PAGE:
A surge in expensive student housing saw average rents and cancellation periods break records in July, according to Goodlord.
The digital rental platform’s monthly rental index shows that average rent prices in England jumped by 18% last month, with higher than average demand for student rentals, including expensive properties snapped up by students.
As a result, the average rent rose from £1,050 last month to a record £1,238 in July, with growth recorded across all regions of England.
The biggest increase was seen in the North West, where prices soared by 44%, the study said. Students renting accommodation in the region, which is home to several universities in Manchester and Liverpool, are behind the surge. Average spend in the North West is now £1,213, up from £838.
The next biggest increase was in the South West – home to the universities of Bristol, Bath and Exeter – with average prices rising by 36%, bringing the average rental price of a property in the region to £1,539 from £1,130.
The most expensive place to rent in England, Greater London, recorded the least dynamic in average prices, increasing by 3% to £1,797 per property over the period.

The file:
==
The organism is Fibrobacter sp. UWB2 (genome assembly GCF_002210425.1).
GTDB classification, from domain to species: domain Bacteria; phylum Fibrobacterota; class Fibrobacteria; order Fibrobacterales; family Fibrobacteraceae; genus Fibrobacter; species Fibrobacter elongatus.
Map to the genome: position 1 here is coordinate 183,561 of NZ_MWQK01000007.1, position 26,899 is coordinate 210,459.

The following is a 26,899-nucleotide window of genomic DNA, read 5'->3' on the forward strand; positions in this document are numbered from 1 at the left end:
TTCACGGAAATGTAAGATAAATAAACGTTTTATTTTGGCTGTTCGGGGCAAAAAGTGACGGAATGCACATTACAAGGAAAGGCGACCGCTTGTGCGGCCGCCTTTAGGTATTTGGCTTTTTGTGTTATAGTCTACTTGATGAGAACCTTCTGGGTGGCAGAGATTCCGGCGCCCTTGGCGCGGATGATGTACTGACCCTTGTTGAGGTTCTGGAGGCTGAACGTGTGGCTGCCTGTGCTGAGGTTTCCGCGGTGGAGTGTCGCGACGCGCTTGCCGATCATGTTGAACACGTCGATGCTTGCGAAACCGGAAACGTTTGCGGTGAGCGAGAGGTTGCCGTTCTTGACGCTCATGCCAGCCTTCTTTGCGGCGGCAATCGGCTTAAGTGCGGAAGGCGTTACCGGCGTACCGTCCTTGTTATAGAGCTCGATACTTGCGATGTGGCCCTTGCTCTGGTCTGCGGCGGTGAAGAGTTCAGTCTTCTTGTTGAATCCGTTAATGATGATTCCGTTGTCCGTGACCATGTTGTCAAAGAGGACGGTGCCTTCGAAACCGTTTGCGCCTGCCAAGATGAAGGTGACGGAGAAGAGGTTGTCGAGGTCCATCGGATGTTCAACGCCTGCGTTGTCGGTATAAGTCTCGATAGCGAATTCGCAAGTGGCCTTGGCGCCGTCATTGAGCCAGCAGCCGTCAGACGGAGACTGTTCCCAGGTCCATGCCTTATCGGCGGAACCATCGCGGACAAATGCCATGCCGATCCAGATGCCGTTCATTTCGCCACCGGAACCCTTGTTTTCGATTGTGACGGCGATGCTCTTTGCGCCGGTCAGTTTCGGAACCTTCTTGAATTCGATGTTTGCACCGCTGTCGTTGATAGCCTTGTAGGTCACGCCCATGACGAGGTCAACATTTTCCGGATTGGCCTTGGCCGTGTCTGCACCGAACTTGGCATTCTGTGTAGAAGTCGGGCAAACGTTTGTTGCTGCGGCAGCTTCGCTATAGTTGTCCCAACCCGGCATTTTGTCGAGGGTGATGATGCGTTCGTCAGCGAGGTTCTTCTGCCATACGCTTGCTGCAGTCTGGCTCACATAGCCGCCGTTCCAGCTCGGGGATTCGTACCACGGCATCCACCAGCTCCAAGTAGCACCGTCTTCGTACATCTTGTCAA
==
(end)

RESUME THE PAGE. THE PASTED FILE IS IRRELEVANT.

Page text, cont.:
Last month also saw an all-time low for canceled bids, falling 41% from 17 days to 10 days. In every region, voids have decreased significantly.
The report said: “Again, this was driven by a surge in student rental demand, with the North West and South West seeing the biggest proportional fall in vacancies.”
The lowest voids in England are in the south-west at five days, followed by the north-west at seven days.
The West Midlands had the highest level of empty days at 17 days, although this was a 29% drop from 24 days a month earlier.
The index added that average tenant income increased by 1% to £29,637 per tenant in July compared to June. However, the biggest shift in wages was seen in the East Midlands, where renters’ take-home pay jumped 15% to £30,918 compared to last month.
Goodlord chief operating officer Tom Mundy says: “It’s been a stunning month for the market with a surge in high-value student homes.
“The heat has failed to cool demand and instead we are seeing record high rents and record low vacancies. The rental market is incredibly busy and demand is showing no signs of abating this summer. Agents are working hard to ensure quality homes remain on the rental market and tenant demand is met.”